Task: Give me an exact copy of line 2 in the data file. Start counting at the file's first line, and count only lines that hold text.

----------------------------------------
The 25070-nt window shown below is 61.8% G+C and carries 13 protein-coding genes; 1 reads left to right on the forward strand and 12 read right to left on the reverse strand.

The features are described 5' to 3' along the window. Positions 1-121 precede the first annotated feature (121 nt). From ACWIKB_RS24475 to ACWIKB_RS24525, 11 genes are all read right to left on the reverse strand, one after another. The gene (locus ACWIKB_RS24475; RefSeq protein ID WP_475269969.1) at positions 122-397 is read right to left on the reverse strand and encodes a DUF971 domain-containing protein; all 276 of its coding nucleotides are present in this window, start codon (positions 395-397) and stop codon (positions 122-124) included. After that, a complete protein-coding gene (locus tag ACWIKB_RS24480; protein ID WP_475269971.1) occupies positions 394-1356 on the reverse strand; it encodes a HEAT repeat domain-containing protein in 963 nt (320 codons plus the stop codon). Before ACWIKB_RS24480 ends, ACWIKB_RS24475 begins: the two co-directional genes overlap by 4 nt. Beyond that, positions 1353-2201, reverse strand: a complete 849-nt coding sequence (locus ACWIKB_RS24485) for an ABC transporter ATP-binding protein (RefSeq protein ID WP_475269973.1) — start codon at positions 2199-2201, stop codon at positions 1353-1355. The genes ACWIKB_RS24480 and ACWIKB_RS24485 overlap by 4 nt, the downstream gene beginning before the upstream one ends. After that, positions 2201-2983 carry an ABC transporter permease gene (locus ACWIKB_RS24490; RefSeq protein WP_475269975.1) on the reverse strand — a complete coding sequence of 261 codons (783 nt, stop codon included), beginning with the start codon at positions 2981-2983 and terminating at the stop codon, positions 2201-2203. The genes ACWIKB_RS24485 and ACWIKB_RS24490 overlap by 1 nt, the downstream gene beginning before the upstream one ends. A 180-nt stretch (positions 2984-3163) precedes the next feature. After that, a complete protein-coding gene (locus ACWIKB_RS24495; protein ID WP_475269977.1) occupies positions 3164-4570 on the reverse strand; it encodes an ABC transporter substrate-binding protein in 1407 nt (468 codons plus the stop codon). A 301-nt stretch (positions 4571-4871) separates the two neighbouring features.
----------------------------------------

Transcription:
The features are described 5' to 3' along the window. Positions 1-121 precede the first annotated feature (121 nt). From ACWIKB_RS24475 to ACWIKB_RS24525, 11 genes are all read right to left on the reverse strand, one after another. The gene (locus ACWIKB_RS24475; RefSeq protein ID WP_475269969.1) at positions 122-397 is read right to left on the reverse strand and encodes a DUF971 domain-containing protein; all 276 of its coding nucleotides are present in this window, start codon (positions 395-397) and stop codon (positions 122-124) included. After that, a complete protein-coding gene (locus tag ACWIKB_RS24480; protein ID WP_475269971.1) occupies positions 394-1356 on the reverse strand; it encodes a HEAT repeat domain-containing protein in 963 nt (320 codons plus the stop codon). Before ACWIKB_RS24480 ends, ACWIKB_RS24475 begins: the two co-directional genes overlap by 4 nt. Beyond that, positions 1353-2201, reverse strand: a complete 849-nt coding sequence (locus ACWIKB_RS24485) for an ABC transporter ATP-binding protein (RefSeq protein ID WP_475269973.1) — start codon at positions 2199-2201, stop codon at positions 1353-1355. The genes ACWIKB_RS24480 and ACWIKB_RS24485 overlap by 4 nt, the downstream gene beginning before the upstream one ends. After that, positions 2201-2983 carry an ABC transporter permease gene (locus ACWIKB_RS24490; RefSeq protein WP_475269975.1) on the reverse strand — a complete coding sequence of 261 codons (783 nt, stop codon included), beginning with the start codon at positions 2981-2983 and terminating at the stop codon, positions 2201-2203. The genes ACWIKB_RS24485 and ACWIKB_RS24490 overlap by 1 nt, the downstream gene beginning before the upstream one ends. A 180-nt stretch (positions 2984-3163) precedes the next feature. After that, a complete protein-coding gene (locus ACWIKB_RS24495; protein ID WP_475269977.1) occupies positions 3164-4570 on the reverse strand; it encodes an ABC transporter substrate-binding protein in 1407 nt (468 codons plus the stop codon). A 301-nt stretch (positions 4571-4871) separates the two neighbouring features.